A divorce from bed and board is a type of divorce that involves two parties legally separating but never actually getting divorced. It’s not uncommon for couples who want to pursue divorce proceedings to first consider this option, as it allows them to maintain the legal benefits of being married without having to endure the heartache and stress associated with an actual divorce.
What are the benefits of divorce from bed and board?
The main benefit of divorce from bed and board is that it allows couples to divide assets, establish custody rights, and make arrangements pertaining to support payments in a way that’s agreeable to both parties. This means they can move on with their lives while still enjoying many of the benefits of marriage, including being able to file jointly for taxes and having access to health insurance.
Are there downsides to divorce from bed and board?
Though divorce, from bed and board, may seem like the perfect solution for some couples, it is important to understand that it can be difficult or even impossible to obtain in certain states due to the legal definition of divorce. Additionally, some couples may find themselves stuck in a limbo-like situation if they remain legally married but live separately.
Couples should also be aware that divorce from bed and board does not dissolve a marriage — meaning the two parties are still technically married and can’t remarry without getting an actual divorce.
Filing for divorce from bed and board is a serious decision that should not be taken lightly. It’s important to consult a lawyer experienced in family law before deciding if this option is right for you. With the right guidance, you can decide what’s best for your situation and move forward with confidence.
What are the grounds for a divorce from bed and board?
In order to file for divorce from bed and board, you must have a valid reason, such as:
- Adultery – Adultery is one of the most valid grounds for divorce from bed and board. It is voluntary sexual intercourse between two married people, one of whom is not the other’s legal spouse. But in many states — the judges don’t care either way.
- Abandonment – Abandonment involves one spouse leaving the marital home without any intention to return or provide support for at least one year.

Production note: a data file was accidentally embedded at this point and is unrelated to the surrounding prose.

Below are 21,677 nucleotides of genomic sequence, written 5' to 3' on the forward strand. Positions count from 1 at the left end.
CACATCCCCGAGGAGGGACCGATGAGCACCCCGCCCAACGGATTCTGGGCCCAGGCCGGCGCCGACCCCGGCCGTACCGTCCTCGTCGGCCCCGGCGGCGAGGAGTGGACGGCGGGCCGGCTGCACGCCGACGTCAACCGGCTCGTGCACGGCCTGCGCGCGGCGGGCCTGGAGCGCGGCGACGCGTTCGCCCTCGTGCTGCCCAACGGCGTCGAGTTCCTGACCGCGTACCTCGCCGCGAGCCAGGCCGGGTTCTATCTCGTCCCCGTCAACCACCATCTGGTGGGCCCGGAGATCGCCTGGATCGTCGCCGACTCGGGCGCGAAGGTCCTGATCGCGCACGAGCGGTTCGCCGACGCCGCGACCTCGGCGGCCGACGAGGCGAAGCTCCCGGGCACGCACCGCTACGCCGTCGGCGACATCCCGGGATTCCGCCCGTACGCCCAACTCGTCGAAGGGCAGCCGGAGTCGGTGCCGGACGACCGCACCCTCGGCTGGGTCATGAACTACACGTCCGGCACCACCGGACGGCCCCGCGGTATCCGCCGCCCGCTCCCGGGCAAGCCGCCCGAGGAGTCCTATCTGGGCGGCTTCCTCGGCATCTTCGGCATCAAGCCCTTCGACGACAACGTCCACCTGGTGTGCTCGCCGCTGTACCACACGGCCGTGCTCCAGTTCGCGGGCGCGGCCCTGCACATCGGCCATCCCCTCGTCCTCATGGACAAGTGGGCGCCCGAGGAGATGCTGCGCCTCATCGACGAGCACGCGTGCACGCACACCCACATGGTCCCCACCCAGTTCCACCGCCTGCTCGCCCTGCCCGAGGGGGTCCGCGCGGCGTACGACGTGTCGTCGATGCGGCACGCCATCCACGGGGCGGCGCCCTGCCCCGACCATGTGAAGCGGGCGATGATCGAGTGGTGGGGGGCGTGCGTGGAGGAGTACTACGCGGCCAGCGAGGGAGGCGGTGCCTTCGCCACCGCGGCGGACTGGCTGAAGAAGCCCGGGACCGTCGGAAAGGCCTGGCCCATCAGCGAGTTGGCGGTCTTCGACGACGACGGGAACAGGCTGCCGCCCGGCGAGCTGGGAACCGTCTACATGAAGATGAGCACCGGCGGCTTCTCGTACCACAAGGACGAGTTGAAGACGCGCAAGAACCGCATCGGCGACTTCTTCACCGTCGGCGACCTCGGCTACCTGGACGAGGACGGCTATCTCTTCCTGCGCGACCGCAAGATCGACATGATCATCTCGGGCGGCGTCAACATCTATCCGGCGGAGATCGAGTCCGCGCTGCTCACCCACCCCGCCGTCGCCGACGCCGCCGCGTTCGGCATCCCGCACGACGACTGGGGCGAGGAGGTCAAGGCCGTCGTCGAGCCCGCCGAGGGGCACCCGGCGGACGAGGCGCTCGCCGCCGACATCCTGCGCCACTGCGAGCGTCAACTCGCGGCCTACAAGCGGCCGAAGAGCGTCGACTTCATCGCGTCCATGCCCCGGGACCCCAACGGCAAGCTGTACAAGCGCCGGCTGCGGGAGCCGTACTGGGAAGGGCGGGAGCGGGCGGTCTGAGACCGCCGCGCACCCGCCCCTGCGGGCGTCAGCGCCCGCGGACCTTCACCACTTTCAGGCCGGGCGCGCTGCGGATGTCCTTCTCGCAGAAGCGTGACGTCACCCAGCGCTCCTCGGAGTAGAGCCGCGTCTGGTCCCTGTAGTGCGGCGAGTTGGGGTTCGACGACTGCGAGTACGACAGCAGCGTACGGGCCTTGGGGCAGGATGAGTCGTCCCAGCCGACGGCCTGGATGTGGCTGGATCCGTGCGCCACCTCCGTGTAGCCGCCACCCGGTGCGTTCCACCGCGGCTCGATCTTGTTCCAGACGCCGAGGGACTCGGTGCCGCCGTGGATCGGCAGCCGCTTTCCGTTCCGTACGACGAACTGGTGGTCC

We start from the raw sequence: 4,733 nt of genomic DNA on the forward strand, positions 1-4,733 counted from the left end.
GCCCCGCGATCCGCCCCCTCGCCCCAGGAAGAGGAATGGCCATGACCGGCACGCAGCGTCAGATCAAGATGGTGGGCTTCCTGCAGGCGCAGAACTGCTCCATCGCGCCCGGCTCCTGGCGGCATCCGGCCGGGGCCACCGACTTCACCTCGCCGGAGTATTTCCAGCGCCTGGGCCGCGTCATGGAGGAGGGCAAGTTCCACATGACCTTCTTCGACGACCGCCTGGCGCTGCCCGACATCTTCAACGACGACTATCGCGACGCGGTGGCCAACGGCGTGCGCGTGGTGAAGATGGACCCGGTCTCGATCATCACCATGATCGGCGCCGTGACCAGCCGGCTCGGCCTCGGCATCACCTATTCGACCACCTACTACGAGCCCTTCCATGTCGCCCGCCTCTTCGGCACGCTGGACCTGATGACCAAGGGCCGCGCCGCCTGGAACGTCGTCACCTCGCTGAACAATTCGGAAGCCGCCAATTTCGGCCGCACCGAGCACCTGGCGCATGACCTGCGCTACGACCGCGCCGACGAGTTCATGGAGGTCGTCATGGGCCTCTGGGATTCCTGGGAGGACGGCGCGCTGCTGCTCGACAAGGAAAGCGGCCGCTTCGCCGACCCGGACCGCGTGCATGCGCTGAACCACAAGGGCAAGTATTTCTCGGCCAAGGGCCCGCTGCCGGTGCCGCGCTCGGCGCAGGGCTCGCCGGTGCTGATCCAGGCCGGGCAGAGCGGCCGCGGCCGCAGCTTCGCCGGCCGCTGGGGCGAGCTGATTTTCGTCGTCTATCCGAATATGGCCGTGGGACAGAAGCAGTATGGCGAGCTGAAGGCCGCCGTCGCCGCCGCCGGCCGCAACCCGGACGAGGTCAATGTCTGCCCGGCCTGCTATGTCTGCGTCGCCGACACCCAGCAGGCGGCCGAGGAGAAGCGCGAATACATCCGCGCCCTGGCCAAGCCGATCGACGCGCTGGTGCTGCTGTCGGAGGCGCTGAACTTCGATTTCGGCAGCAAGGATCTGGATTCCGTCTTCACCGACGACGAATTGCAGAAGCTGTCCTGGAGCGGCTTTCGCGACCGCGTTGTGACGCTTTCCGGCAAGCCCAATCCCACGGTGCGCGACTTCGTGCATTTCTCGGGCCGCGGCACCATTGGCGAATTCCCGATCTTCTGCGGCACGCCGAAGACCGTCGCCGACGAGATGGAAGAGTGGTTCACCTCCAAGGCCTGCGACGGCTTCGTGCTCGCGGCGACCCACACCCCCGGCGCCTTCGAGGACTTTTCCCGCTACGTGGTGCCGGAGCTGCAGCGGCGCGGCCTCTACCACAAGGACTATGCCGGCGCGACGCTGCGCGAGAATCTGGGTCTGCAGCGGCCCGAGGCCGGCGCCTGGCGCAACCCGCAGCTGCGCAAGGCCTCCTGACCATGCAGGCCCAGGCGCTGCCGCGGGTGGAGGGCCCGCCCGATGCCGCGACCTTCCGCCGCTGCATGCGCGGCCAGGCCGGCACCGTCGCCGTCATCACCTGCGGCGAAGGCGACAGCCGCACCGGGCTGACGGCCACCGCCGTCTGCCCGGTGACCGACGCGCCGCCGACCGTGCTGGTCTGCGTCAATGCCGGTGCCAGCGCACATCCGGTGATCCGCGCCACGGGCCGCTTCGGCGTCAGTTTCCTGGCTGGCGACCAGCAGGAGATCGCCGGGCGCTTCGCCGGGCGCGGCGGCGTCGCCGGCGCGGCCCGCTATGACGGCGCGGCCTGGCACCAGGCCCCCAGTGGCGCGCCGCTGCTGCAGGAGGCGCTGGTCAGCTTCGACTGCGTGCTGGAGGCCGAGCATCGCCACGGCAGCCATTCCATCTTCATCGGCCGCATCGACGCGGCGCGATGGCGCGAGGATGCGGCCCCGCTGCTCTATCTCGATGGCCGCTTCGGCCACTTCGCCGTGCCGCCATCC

- Cruelty – Cruelty can be defined as any physical or mental abuse suffered by either spouse.
- Separation – Separation occurs when spouses have lived apart for at least a year due to disagreements or other factors.
- Habitual Intemperance – Habitual intemperance is the excessive use of drugs or alcohol by one spouse.
- Excessive Spending – This involves one spouse spending money in a way that is detrimental to the other spouse’s financial interests.
Understanding divorce from bed and board can help you make an informed decision when considering your legal options. Before making any decisions, it’s important to consult a lawyer to ensure this is the right choice for you. With the right guidance, you can move forward with confidence.
What are the consequences of a divorce from bed and board?
The consequences of divorce from bed and board depend on the agreement reached between the two parties. Additionally, they may have difficulty remarrying in the future without obtaining an actual divorce.
Overall, this type of divorce can be a viable option for couples who are looking to divorce but wish to maintain some of the benefits of marriage. It is important to understand all of the legal implications before making any decisions, so it’s always best to consult an experienced family law attorney. With the right guidance, you can make informed decisions that are in your best interests.
How can a divorce attorney help you with this?
A divorce attorney can provide invaluable assistance, especially in cases where you’re going through a divorce from bed and board (garrettandwalker dot com, same title). They will advise you on the best course of action and ensure that all legal requirements are met. They will also work with you to create a divorce agreement and represent your interests in court if needed.
With the right guidance, you can make informed decisions that are in your best interests. If this is the right option for you, a divorce lawyer can help you to understand all the legal aspects. With a divorce attorney by your side, you can move forward with confidence.